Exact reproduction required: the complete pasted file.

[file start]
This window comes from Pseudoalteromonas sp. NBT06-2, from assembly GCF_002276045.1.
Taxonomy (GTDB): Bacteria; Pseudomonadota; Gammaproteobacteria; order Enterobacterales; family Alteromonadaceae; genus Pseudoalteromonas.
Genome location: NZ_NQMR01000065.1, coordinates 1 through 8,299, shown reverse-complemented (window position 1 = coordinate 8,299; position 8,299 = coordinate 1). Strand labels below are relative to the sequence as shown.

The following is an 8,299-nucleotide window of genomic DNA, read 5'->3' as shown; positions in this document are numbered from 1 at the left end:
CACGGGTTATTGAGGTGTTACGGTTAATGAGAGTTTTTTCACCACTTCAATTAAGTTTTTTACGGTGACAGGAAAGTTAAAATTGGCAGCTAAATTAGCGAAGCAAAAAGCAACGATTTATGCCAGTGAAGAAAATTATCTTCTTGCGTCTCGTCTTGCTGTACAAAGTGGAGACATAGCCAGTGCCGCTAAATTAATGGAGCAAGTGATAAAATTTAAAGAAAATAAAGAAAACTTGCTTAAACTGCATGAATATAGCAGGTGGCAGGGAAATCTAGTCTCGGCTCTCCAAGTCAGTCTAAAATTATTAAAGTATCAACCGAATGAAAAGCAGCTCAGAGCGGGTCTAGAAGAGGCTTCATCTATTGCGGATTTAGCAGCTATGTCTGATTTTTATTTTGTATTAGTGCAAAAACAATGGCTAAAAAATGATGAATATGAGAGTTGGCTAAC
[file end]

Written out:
This window comes from Pseudoalteromonas sp. NBT06-2, from assembly GCF_002276045.1.
Taxonomy (GTDB): Bacteria; Pseudomonadota; Gammaproteobacteria; order Enterobacterales; family Alteromonadaceae; genus Pseudoalteromonas.
Genome location: NZ_NQMR01000065.1, coordinates 1 through 8,299, shown reverse-complemented (window position 1 = coordinate 8,299; position 8,299 = coordinate 1). Strand labels below are relative to the sequence as shown.

The following is an 8,299-nucleotide window of genomic DNA, read 5'->3' as shown; positions in this document are numbered from 1 at the left end:
CACGGGTTATTGAGGTGTTACGGTTAATGAGAGTTTTTTCACCACTTCAATTAAGTTTTTTACGGTGACAGGAAAGTTAAAATTGGCAGCTAAATTAGCGAAGCAAAAAGCAACGATTTATGCCAGTGAAGAAAATTATCTTCTTGCGTCTCGTCTTGCTGTACAAAGTGGAGACATAGCCAGTGCCGCTAAATTAATGGAGCAAGTGATAAAATTTAAAGAAAATAAAGAAAACTTGCTTAAACTGCATGAATATAGCAGGTGGCAGGGAAATCTAGTCTCGGCTCTCCAAGTCAGTCTAAAATTATTAAAGTATCAACCGAATGAAAAGCAGCTCAGAGCGGGTCTAGAAGAGGCTTCATCTATTGCGGATTTAGCAGCTATGTCTGATTTTTATTTTGTATTAGTGCAAAAACAATGGCTAAAAAATGATGAATATGAGAGTTGGCTAAC